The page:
The PICU kicked him out on Monday. That's a good kind of eviction. The floor and his regular nurses anxiously awaited his return. Floor is hospital lingo for the regular rooms. His favorite night nurse even had dibs on him as soon as he got out. Since then it's been a bit of a holding pattern all week, waiting for the green light from the surgeon and oncologists to start chemo---the main issue being the periodic spiking of low grade fevers. Thankfully, blood cultures remain negative. Then his left ankle took a turn for the worse after a heroic late night walk around the floor on Monday night to show off his rapid recovery. The following day he was in so much pain he wouldn't let anyone touch it. The physical therapist put him on non-weight bearing status until further investigation. An x-ray on Wednesday revealed his ankle tumor getting bigger. The surgeon and oncologists agreed the fevers were likely due to the effusion and junk still in both lungs. Something that only time and increased activity will truly remedy. So the combination of the increased tumor growth and determined fever source, chemo began Thursday night. We cheered! Who cheers for chemo? We do. Because that means we can actually estimate the remaining days in the hospital. Five days of chemo will hopefully earn us a get out of jail hospital card for free. (We won't talk about how much a 3 week stay which included major surgery, 11 days in the PICU, chemotherapy... really costs!)

Other very noteworthy news: William took an ambulance ride! It was his first and what a nice change of pace that was. Sound crazy? Let me explain. In an effort to aggressively go after his tumors, William will be undergoing radiation and chemotherapy at the same time. The radiology oncology center is at the new hospital. We are stuck at the old hospital (there are other adjectives I could use for physical condition of this hospital). This necessitates an ambulance transport each day for radiation. Radiation will be on his left ankle for now in order to let his abdomen heal a little more. The next round of chemo will include the abdomen radiation. On Friday, William had his simulation appointment where they do all the measurements, radiation calculations, foot positioning mold, and tattoos. Yes, although last time was unpleasant, I let him get four more tattoos. But I'm holding to my word that he's only allowed to get dots!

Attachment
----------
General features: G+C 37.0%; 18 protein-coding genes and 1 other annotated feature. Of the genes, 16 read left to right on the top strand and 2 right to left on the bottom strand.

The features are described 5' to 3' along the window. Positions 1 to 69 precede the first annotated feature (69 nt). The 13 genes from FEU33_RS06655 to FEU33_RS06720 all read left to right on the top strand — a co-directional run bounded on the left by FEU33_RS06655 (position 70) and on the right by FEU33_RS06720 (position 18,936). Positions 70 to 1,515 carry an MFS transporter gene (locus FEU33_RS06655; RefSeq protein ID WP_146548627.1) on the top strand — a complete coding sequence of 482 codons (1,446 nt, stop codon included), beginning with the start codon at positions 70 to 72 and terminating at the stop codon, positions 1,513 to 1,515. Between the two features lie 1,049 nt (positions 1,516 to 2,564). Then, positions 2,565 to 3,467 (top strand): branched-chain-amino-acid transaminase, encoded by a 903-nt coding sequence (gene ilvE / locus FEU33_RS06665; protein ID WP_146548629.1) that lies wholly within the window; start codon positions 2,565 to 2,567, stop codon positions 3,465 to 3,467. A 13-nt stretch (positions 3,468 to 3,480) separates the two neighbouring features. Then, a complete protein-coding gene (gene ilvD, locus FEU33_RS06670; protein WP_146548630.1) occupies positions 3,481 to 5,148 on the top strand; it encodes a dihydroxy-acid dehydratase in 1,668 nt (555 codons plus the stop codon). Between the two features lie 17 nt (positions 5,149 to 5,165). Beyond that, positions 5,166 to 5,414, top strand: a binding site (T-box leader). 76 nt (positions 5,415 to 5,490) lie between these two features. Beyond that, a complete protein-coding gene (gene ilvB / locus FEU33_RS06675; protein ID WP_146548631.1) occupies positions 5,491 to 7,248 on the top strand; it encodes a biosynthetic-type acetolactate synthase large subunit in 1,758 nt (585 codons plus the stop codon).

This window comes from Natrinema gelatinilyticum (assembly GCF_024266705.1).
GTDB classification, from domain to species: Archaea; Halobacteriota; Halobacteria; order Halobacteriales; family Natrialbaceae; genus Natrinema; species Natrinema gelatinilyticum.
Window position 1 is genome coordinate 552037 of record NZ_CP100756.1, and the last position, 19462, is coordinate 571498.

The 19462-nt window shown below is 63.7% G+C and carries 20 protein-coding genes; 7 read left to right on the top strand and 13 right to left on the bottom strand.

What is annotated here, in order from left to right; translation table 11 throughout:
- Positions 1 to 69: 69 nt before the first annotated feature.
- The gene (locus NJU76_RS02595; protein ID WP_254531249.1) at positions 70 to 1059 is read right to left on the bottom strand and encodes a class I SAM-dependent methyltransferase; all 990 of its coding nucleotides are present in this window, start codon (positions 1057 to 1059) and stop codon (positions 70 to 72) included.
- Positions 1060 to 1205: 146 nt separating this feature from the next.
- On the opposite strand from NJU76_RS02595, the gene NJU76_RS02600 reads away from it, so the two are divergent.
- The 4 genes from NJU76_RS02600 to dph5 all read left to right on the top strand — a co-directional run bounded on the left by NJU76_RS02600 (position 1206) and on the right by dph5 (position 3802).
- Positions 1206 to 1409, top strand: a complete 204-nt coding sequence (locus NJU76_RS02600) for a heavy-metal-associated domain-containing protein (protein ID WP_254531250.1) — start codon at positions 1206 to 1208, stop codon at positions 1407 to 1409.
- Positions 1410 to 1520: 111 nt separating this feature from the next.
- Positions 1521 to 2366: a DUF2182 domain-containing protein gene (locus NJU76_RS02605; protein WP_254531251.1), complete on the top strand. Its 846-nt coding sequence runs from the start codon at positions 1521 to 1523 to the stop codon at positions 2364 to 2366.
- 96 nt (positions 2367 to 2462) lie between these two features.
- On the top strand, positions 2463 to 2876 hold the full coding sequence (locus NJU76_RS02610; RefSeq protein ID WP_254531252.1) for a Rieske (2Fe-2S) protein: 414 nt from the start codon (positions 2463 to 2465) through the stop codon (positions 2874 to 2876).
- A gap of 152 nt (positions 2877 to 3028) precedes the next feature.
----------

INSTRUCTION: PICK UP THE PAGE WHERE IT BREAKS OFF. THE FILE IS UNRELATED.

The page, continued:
William had a great time. Our paramedics and nurse were lots of fun and the paramedics even turned on the lights and siren for him.

William is doing a great job with his physical therapy. He's is a wonder with a walker! And if you saw his biceps, you'd be impressed he even has strength to hold himself up! The kid is skinny, skinny!

Tuesday is our anticipated freedom day. If all things go as planned, we'll be able to leave the hospital and go straight to radiation and then home. (And should also make it home in time to do school pick ups!) I even scheduled his radiation appointment time on Wednesday to be first thing in the morning and Thursday's appointment to be the last of the day so we can sneak our family up to Tahoe for 2 days and a night. If I could, I'd even schedule a fresh snowfall up there for some sledding, but I won't push our luck. We are all so very, very anxious to just be together as a family and enjoy some peace and quiet.

So if we must set records, we hope we can find some things to celebrate. I think heading home is reason enough to always celebrate. May the next few days go exactly as anticipated...fingers crossed with a sarcastic grin, and hopeful heart.